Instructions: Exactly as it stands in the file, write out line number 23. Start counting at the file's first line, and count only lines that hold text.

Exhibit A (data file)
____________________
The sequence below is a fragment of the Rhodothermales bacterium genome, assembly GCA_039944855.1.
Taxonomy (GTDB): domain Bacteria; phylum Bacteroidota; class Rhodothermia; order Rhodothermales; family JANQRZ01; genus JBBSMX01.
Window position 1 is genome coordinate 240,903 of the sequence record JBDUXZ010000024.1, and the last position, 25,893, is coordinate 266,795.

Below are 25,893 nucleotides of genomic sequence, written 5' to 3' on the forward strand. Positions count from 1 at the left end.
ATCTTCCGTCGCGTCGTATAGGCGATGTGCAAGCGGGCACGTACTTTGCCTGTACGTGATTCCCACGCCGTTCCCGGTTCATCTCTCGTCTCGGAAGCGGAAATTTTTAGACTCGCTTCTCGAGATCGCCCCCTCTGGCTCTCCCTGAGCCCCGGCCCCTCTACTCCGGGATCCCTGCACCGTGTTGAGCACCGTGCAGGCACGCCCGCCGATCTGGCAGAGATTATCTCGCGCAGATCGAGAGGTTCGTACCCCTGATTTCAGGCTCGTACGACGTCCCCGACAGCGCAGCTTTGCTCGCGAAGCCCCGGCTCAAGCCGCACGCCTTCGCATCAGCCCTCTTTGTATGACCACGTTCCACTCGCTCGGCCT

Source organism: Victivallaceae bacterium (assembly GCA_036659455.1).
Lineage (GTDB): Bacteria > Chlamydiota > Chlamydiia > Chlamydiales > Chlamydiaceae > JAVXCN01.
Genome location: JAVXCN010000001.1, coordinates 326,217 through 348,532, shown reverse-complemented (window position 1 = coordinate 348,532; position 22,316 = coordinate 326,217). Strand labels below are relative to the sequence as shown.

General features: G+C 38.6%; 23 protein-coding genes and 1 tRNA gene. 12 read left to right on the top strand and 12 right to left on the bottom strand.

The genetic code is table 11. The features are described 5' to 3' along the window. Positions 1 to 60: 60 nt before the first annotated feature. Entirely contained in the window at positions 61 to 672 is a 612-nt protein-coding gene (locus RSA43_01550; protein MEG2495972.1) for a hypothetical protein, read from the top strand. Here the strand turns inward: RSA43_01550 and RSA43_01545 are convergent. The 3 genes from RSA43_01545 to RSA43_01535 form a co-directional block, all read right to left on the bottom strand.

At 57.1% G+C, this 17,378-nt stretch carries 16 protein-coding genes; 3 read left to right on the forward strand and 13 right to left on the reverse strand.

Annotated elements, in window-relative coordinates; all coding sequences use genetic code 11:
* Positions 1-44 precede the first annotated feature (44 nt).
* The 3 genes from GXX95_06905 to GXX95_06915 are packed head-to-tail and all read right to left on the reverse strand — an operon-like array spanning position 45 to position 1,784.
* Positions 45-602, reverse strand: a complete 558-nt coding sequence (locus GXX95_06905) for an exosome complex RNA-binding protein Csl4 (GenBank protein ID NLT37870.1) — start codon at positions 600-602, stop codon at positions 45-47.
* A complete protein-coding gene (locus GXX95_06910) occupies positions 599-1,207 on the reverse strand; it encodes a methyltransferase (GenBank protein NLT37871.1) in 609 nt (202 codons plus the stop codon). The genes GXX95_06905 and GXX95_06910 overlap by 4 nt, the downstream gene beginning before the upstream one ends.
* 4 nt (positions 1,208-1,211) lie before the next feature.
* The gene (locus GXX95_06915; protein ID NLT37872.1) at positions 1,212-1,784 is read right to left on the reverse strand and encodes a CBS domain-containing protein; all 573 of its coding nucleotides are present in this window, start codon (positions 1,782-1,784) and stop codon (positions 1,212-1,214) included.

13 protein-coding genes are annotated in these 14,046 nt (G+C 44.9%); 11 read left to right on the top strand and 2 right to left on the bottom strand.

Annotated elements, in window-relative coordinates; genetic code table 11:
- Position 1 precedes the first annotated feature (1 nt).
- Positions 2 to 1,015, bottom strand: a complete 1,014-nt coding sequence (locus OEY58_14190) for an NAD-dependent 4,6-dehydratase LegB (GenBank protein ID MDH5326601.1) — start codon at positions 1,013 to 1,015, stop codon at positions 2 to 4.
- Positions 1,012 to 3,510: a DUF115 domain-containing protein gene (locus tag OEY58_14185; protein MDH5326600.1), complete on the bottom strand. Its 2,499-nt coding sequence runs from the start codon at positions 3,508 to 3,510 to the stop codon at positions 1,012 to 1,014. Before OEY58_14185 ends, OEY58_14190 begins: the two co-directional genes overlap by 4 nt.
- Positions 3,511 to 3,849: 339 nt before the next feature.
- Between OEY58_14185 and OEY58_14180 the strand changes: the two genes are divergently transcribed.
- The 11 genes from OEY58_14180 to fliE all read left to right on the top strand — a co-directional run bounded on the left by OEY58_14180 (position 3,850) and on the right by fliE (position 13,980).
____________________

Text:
- Positions 1,012 to 3,510: a DUF115 domain-containing protein gene (locus tag OEY58_14185; protein MDH5326600.1), complete on the bottom strand. Its 2,499-nt coding sequence runs from the start codon at positions 3,508 to 3,510 to the stop codon at positions 1,012 to 1,014. Before OEY58_14185 ends, OEY58_14190 begins: the two co-directional genes overlap by 4 nt.